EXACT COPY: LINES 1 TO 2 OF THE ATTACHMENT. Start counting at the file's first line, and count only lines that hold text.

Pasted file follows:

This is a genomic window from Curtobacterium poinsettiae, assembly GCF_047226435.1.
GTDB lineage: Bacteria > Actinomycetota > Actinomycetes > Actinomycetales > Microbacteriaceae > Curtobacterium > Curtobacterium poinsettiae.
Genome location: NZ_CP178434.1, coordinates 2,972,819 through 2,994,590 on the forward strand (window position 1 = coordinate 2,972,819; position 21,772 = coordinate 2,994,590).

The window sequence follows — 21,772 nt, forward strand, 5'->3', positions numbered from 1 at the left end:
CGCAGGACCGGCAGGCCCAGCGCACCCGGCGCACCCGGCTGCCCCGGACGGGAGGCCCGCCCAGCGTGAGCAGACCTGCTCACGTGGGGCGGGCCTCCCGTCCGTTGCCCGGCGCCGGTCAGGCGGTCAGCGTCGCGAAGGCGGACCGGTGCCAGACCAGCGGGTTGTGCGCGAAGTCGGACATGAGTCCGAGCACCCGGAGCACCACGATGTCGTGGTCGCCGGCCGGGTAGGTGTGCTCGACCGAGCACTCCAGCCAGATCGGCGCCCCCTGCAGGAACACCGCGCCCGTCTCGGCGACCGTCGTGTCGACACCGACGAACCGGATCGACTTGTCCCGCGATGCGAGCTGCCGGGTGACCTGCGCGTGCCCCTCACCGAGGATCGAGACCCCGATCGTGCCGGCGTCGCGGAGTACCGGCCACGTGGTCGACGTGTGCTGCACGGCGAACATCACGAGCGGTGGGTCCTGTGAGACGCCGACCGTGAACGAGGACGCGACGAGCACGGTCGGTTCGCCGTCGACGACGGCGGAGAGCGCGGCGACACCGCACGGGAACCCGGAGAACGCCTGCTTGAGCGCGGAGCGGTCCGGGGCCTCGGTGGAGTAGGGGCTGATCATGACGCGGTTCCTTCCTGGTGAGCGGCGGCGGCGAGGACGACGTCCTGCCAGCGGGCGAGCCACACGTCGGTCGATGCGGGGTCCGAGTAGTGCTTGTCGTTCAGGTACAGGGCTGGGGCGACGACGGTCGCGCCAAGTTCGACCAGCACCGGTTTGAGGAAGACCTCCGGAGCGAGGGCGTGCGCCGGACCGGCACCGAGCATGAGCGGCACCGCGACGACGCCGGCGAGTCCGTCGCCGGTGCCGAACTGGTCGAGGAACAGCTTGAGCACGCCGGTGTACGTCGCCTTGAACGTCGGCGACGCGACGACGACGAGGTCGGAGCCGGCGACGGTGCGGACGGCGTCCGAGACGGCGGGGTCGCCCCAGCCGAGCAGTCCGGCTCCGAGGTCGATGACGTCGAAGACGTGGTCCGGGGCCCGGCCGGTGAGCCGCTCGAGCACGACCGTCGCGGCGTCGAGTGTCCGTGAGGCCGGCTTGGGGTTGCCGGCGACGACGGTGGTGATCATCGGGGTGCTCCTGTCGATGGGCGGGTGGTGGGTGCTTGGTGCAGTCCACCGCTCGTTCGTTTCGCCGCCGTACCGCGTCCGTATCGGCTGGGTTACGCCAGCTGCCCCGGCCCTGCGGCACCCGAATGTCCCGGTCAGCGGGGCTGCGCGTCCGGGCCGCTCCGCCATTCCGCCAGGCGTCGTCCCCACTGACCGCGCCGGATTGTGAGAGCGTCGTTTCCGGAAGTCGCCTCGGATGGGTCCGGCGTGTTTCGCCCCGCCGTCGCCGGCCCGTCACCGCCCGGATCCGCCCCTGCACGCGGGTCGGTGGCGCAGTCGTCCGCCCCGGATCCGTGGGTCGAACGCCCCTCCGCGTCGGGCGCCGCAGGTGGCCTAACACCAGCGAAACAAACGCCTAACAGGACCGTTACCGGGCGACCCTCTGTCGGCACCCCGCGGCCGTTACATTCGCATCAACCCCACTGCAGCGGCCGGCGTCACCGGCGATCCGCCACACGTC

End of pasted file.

This is a genomic window from Curtobacterium poinsettiae, assembly GCF_047226435.1.
GTDB lineage: Bacteria > Actinomycetota > Actinomycetes > Actinomycetales > Microbacteriaceae > Curtobacterium > Curtobacterium poinsettiae.